Frameworks: To use or not to use
Monday 24 October 2005 @ 10:19 am
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During a java meeting about the use of (open source) frameworks there were a number of interesting conclusions. Frameworks are not used for the following reasons:

  • Lack of knowledge by the team members.
    Most projects are fixed date. To minimize risks, projects use the known solutions (based on experiences of the team). There is no time to select and test a possible (open source) framework and estimation is already based on a known solution. Besides all that selecting a framework is not an easy task, see what-is-the-best-java-web-framework.
  • Dependency of a framework on other frameworks.
    Some frameworks depend heavily on other frameworks. This can make configuration management a nightmare specially when having multiple frameworks that use different versions of a common dependency.
  • Frameworks will be outdated in a few years.
    This �feeling� is based on the rapid changing java-world. A framework like Struts is now history.

When open source frameworks are not used, what is? Most projects define there own solution and depending on the size of the project this will turn out to be a project specific framework. This has one big disadvantage: new project members need to learn this framework. For this framework the same rule applies as for open source frameworks: they will be outdated within a few years.

Is there an advantage using an open source framework? YES!
There is a good chance that your project is not the only project using the framework. When new colleagues on a project have knowledge of a framework they will be productive in no time. This works best as framework selection is done on a corporate level.
Are there more advantages ?? let me know!!

— By Rob de Jong     PermaLink

One Response to “Frameworks: To use or not to use”

  1. okke Says:

    Frameworks only serve one purpose: reduce the amount of programming effort during both the construction and the maintenance phase of software engineering projects. This can be done by reducing the amount of code that needs to be written but also by reducing complexity and as a result support faster development. This can indeed be accompished by both self written frameworks and opensource frameworks. Even by frameworks you have to pay for.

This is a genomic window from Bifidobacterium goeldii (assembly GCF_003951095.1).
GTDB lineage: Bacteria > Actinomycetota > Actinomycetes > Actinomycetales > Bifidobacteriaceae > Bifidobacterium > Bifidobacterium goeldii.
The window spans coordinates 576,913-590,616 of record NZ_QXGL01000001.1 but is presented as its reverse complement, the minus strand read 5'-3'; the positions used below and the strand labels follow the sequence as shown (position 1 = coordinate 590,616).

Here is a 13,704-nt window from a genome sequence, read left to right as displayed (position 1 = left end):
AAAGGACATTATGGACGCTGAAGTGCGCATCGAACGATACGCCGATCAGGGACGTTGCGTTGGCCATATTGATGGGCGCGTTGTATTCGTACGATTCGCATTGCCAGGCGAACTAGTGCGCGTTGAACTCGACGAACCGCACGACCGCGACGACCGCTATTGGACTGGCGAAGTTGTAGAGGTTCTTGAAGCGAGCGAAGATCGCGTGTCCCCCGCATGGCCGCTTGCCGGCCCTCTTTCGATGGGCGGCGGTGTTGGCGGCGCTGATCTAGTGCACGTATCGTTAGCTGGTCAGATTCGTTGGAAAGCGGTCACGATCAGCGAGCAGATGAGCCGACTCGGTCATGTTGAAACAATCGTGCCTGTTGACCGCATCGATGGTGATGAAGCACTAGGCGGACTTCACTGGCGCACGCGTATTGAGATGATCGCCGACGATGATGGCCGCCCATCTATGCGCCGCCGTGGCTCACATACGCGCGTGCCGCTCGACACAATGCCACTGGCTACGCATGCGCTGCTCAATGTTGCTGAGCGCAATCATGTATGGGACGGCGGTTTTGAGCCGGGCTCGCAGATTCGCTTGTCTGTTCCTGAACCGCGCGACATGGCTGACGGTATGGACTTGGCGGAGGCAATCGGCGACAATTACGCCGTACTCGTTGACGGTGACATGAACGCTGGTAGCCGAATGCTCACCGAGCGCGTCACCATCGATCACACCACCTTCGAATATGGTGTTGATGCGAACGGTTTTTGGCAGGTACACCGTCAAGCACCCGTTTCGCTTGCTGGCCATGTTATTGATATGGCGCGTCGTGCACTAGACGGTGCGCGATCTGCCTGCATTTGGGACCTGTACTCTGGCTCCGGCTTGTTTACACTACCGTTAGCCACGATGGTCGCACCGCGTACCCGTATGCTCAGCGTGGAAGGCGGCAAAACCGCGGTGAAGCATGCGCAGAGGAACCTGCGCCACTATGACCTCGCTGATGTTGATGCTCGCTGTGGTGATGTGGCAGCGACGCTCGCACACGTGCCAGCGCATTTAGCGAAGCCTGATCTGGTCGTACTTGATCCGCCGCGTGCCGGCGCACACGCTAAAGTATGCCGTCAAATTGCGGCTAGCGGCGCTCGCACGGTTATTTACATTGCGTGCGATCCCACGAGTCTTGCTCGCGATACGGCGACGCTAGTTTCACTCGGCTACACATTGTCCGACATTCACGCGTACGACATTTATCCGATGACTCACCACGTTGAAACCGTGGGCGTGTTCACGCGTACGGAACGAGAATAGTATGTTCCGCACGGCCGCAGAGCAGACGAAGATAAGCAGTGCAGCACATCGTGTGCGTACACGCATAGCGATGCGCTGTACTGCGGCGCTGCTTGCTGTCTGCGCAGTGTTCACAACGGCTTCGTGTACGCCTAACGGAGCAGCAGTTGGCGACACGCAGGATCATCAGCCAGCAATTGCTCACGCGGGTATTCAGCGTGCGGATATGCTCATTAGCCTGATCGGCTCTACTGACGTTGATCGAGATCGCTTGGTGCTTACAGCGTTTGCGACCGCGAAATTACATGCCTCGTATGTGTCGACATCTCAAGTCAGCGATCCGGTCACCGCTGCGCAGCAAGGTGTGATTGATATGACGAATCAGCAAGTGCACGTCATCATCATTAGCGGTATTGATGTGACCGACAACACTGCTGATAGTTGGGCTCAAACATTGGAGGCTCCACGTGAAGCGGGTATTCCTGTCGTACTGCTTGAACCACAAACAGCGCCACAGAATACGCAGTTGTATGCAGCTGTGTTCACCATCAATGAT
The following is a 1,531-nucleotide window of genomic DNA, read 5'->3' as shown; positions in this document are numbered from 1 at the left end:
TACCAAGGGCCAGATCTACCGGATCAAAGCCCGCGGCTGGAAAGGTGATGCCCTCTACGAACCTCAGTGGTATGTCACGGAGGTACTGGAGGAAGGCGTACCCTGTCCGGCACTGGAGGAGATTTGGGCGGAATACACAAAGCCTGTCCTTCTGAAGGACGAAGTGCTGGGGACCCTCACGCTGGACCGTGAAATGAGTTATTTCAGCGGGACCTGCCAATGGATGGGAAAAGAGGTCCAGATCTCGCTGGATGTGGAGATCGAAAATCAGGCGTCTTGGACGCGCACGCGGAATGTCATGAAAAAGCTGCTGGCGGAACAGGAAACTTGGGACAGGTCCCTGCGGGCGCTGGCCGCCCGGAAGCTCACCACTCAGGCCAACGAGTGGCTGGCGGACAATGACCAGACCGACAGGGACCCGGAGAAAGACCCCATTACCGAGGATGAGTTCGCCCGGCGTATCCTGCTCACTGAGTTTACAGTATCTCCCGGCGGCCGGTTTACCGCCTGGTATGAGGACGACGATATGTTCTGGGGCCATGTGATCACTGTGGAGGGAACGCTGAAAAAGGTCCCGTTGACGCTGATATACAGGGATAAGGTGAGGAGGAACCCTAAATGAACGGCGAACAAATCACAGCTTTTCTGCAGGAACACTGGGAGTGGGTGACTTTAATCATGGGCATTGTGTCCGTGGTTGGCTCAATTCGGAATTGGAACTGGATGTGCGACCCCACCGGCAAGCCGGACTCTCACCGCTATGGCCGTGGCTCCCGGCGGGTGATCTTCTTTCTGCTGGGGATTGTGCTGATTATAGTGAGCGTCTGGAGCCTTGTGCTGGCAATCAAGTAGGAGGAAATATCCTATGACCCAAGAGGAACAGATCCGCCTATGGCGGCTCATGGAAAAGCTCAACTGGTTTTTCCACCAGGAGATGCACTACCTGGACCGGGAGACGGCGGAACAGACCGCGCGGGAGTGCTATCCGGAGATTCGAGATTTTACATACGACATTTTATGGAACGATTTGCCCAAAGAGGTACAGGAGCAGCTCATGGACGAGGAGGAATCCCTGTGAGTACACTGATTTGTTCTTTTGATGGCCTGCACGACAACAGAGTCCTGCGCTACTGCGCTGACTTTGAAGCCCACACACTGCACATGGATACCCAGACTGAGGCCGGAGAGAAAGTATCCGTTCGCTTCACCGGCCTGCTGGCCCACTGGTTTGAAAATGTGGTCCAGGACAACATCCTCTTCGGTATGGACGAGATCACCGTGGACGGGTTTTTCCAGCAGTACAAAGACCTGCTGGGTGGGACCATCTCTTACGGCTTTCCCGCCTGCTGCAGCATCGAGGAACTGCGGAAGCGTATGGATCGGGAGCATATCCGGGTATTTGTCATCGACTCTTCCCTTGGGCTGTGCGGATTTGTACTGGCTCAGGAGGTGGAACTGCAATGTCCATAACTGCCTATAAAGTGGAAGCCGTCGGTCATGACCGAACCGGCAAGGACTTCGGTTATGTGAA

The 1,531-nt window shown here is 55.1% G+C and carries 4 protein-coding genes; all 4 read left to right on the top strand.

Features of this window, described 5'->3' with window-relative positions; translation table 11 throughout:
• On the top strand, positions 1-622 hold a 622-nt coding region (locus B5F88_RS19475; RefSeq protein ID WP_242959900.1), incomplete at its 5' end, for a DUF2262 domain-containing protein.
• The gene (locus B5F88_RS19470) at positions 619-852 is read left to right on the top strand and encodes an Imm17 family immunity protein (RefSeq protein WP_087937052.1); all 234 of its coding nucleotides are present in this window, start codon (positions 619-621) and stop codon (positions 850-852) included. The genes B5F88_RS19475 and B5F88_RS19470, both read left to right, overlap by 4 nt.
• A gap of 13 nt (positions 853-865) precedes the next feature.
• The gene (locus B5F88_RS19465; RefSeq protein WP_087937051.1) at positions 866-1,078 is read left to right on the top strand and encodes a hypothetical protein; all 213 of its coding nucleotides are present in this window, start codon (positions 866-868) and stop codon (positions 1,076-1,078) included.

So the questions every engineer should answer are ‘do we need a framework?’ and ‘how do we select a framework?’ Easy access to knowledge (for example by a web community but also by co-workers) is one of the key criteria for a valid answer. Another important criterium are the skills of the programmers that need to work with the choosen framework.

    Can you defend the choice for
    * Hibernate when dealing with a dozen of brilliant SQL programmers? (maybe you go for IBatis?)
    * EJB3 persistance when only using two relational database tables? (Maybe you go for plain JDBC?)
    * Struts when 75% of your app is covered by Flash components? (Ever heard of Lazslo)
    * Webwork when your application will be build by two java newbies who still are in the progress of certification? (Maverick might be old but does the job and is pretty easy to adopt)
    * Log4J as you have never investigated the possibilities of JDK’s build in logging mechanisms (yep, sometimes you do not even need common-logging)
    * Spring if your app is going to be used as a one time batch run (Program and throw away is also a design pattern)
    * Axis if your swing client is the only client who will ever access your server (Search google for Hessian or Burlap)
    * Wicket when you expect 3000 concurent users (Tapestry does not overwhelm you http session)
    * And so on …

    In other words, is there an advantage of open source frameworks? SOMETIMES! but not all the time.

    By the way, while writing this comment I discovered a 1024×768 screen is not really enforcing productivity, the little blue screen parts are sitting on my text making it hard to readback what I wrote. Feels like a framework choosen for being a framework :-)

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